Celebrate exam achievement, but remember those for whom the way is not so easy

Students from more difficult backgrounds can benefit from help and monitoring

University life is meant to be enjoyable as well as serious, but many students may find difficulty adjusting to, or benefiting fully from, the cultural and intellectual extra-curricular activities considered a normal part of third level education.

University life is meant to be enjoyable as well as serious, but many students may find difficulty adjusting to, or benefiting fully from, the cultural and intellectual extra-curricular activities considered a normal part of third level education.

 

As the 2013 Leaving Cert results are announced today we can anticipate the usual euphoria over students who have scored 600 points.

It is important to celebrate such great achievements. But we might also consider those youngsters awaiting results who have encountered many difficulties along the way to sitting their Leaving Cert, having come from backgrounds where no one has gone to university before, yet who hope to advance to third level against the odds.

If a society can be said to work then all parts of it have to function and we should devote some attention to those who have the capacity to do well, but are starting from a position of disadvantage and may need extra support along the way to achieve their full potential.

Society will reap the benefits of this early support.

The Higher Education Access Route (Hear) is a university admissions scheme offering places on reduced points and extra college support to students from deprived backgrounds. Its figures for 2013 show that the number of students entering via Hear has risen by 71 per cent since 2010. The development of access programmes under this initiative shows that there is a will within universities to open their doors to non-traditional students.


Initial barriers
However, widening access is about more than opening the gates; for many students getting into college is only the start of the journey.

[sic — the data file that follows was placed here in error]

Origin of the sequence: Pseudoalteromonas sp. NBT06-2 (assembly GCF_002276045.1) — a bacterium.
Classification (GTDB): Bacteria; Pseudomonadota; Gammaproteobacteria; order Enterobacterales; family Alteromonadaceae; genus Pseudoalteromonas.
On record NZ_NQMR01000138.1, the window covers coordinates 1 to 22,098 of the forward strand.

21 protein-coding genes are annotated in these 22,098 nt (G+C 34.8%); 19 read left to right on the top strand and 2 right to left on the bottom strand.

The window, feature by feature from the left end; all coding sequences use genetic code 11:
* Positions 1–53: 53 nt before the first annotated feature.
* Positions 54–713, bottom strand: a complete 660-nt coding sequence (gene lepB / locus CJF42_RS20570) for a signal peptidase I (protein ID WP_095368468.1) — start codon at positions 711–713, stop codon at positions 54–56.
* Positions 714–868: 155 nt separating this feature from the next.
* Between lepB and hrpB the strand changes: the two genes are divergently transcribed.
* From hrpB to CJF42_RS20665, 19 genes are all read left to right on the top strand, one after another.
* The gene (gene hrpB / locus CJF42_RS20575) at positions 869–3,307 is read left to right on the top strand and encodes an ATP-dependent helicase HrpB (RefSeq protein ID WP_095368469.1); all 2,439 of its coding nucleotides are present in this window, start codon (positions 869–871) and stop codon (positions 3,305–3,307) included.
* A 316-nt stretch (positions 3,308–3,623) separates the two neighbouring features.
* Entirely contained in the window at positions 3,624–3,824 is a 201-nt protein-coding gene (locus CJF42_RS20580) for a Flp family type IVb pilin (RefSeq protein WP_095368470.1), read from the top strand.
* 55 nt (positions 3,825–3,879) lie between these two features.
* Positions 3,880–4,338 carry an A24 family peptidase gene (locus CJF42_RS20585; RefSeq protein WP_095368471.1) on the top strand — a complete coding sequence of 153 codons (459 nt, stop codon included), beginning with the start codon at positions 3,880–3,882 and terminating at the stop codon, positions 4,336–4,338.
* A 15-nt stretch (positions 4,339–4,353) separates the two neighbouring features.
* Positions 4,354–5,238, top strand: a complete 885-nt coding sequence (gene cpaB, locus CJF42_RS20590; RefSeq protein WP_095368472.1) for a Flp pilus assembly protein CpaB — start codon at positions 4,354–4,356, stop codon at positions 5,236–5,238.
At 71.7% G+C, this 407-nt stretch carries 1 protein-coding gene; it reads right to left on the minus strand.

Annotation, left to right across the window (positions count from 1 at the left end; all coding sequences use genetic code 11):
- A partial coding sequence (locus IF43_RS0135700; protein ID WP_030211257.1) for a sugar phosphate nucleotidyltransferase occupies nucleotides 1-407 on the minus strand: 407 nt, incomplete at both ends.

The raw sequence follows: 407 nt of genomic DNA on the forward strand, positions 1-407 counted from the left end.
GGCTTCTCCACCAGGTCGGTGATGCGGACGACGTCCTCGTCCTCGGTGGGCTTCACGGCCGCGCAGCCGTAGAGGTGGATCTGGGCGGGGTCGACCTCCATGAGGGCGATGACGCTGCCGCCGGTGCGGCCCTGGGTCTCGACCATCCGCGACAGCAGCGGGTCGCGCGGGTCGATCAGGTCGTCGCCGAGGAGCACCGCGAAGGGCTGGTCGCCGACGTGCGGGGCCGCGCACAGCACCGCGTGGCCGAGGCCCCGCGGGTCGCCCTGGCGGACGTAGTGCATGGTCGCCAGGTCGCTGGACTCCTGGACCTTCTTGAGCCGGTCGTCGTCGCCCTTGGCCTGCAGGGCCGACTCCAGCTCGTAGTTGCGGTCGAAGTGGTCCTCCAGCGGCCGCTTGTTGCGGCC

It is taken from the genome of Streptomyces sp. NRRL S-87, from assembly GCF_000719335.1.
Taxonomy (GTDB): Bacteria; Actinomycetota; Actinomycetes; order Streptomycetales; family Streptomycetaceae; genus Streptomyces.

Initial barriers to university success can be financial, family- and health-related, cultural and geographic – or a combination of any of these.

Many students may find difficulty adjusting to, or benefiting fully from, the cultural and intellectual extra-curricular activities considered a normal part of university education. Debating with peers is beneficial at college, but those who grew up in a home where calm discussion around the dinner table was not the norm or who did not benefit from trips abroad or visits to museums can find themselves at a disadvantage, even out of their depth. For many, it is not that they lack the ability to engage; it is that they lack the confidence.

The effects of this are demonstrated by strong social class differentiation in statistics for completion of undergraduate studies. The HEA report, A Study of Progression in Irish Higher Education, noted a high variation in progression across socioeconomic groups. Groups with the highest entry rates tend to display the highest rates of progression, while the lowest rates of progression are found among lower socioeconomic groups – the traditional working classes.

Future Voices Ireland was set up by legal professionals to work with and mentor talented teenagers, from some of the most difficult and disadvantaged backgrounds, to encourage them into third-level education and to enable them find their voices. Our experience working with these young people has taught us that despite their intelligence and ability they start off with absolutely no self-belief.

Changing this has emerged as the key to progress.

By working with these young people every weekend in a six- month programme, the teenagers have had the opportunity to explore and debate a range of human rights topics with leading Irish political and legal figures. These include Supreme Court Justice Frank Clarke and former governor of Mountjoy John Lonergan, among others.

Having observed our teenagers over many months, a dramatic change has occurred. They now believe it is possible to achieve whatever they put their minds to.

For such young people, who often come from estates where drugs, gangs and murders are commonplace, they may have never believed such opportunities were possible, as they have never known anyone who has completed secondary school and gone on to third level.

This is why mentoring can be so important for young people growing up without strong role models. Mentors can help with making connections and creating opportunities and, importantly, building confidence. Young people from deprived backgrounds have a double disadvantage as they don’t know many influential people. And second, they also may be too intimidated to relate to such figures that might be willing to help them.

We all have a social and moral duty to reach out to those around us. We must mentor those trying to change their lives, encourage them and treat them fairly; particularly those of us who have experienced the same struggles ourselves. If we don’t, as a society we are missing out on the huge potential that these young people have to offer.


Mairead Healy is director of Future Voices Ireland, a youth empowerment and human rights education charity based in Dublin that works with disadvantaged teenagers


futurevoicesireland.org

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